Kelly Rodriguez: Yes, it’s so true. I think right now we’re so constantly just getting so much information, we see things, we hear things, and of course we are absorbing all of that, and this is going to have an impact on our emotional wellness. This is something that we can’t avoid, so usually when we are constantly just receiving so much information, it can be really, just emotionally it can lead us to emotional distress. We can feel too much, too fast, too soon, and it doesn’t give us a space to process all the information we’re getting in. We’re just taking in, and it is then up to us to know what to do about it. So we can easily just start feeling our nervous system just taking in too much, feeling dysregulated.

So we have to pay attention because that’s going to affect our day-to-day lives. Everything that we hear, everything that we see, we are taking it in, and we need to be very mindful that the information overload doesn’t take a toll on our mental wellness. It can affect our mood, we can feel a lot of emotions at once and not know what to do with it, which can lead to the stress.

Christin Thieme: Well, that’s my next question for you. You mentioned dysregulation, this sense of overload, the stress, what actually happens in our body, in our mind, when that stress activates within us? And that is a stress response, right? I mean, we’re just watching these things on our screen, we’re not actually there in person, but it is, you would say, a stress response?

Kelly Rodriguez: Yes, absolutely. I think that when we are, like I said, we’re watching this, a lot of times we want to be mindful, but it’s coming from everywhere. So we may not be even ready to hear what we’re hearing, seeing what we’re seeing, there’s so much happening at once, and it can, again, trigger that intense emotion within us. And our nervous system is not ready to just regulate and calm down and be grounded, be centered, to make sense of everything, because a lot of it doesn’t make sense, so it can create a lot of overwhelm. And it’s important to think about our bodies and our minds go into this state of despair, just feeling hopeless, feeling a lot of different emotions at once. And the stress, when we have a stressor, different world events, we have hormones like cortisol, known as a stress hormone, it helps us regulate how we respond to stressful situations.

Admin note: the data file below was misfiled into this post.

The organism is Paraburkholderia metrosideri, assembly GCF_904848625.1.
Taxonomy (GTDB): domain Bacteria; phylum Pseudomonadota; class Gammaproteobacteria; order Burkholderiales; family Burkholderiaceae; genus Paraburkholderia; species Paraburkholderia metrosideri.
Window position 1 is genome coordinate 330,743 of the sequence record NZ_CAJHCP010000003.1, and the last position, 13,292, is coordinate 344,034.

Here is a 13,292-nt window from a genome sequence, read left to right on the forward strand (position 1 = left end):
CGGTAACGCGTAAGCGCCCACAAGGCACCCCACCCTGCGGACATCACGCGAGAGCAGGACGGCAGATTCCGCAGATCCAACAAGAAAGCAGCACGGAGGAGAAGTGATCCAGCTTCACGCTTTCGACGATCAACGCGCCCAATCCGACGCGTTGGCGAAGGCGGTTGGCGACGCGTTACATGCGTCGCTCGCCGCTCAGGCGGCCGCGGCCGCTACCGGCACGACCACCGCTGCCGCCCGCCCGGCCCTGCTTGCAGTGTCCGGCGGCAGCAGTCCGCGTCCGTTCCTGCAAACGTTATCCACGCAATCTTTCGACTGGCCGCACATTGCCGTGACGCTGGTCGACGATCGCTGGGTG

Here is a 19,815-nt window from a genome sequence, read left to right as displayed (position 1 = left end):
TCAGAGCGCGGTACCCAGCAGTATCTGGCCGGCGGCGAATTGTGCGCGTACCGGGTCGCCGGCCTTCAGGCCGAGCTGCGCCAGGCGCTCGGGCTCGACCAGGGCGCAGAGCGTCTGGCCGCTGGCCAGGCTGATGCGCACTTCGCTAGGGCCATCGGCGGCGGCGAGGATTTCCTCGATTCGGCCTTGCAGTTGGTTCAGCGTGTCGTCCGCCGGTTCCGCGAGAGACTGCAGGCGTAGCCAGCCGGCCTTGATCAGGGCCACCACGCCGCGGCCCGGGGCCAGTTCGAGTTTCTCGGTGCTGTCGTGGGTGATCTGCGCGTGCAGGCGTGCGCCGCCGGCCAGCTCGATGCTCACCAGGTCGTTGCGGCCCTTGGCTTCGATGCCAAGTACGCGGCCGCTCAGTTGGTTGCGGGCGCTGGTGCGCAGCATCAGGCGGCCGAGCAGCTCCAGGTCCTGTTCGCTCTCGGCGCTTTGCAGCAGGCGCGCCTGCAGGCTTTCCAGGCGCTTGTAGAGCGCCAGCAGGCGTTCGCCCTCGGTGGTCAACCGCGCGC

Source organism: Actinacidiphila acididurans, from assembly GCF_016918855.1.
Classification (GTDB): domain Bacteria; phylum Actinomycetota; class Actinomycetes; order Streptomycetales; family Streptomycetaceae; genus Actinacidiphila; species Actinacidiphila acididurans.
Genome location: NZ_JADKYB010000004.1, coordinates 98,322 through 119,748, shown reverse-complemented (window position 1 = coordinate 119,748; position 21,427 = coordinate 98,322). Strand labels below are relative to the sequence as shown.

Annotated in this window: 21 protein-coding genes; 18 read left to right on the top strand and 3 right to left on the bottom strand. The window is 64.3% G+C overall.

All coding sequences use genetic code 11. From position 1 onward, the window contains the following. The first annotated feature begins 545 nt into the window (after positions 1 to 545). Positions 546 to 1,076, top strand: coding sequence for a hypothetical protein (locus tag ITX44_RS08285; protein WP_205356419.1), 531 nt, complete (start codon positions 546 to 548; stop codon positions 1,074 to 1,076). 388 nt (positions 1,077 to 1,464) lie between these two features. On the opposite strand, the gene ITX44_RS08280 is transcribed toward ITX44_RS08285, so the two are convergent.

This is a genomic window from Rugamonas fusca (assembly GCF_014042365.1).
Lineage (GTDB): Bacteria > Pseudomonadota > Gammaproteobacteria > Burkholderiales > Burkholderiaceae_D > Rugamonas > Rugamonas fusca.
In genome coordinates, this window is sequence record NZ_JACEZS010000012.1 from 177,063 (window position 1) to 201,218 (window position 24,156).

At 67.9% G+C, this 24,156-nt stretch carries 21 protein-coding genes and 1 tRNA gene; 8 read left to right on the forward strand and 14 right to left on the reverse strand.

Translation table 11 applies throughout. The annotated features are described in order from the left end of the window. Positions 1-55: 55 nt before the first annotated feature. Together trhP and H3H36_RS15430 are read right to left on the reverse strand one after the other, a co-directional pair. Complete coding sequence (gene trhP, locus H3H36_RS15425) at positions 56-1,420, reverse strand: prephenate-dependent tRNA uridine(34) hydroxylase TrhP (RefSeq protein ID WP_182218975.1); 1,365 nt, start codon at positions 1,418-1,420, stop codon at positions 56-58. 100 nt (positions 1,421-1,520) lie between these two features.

But when we have too much stress, it dysregulates our nervous system, we feel uneasy, we feel tense, we feel fatigued, we feel tired, we feel we can’t concentrate, or also we want to get so much information because we want to know everything, but it’s more out of feeling anxious and feeling fearful. So we start scrolling and just thinking that we’re getting all this information, but in reality, there is so much going on that our nervous system feels like it’s too much and we go into this state of fear and we can feel frozen and we don’t know what to do. So it’s important to think about how I can pause and think, what is happening here? How’s my nervous system? Am I feeling mood changes? Am I feeling on edge? Am I happy?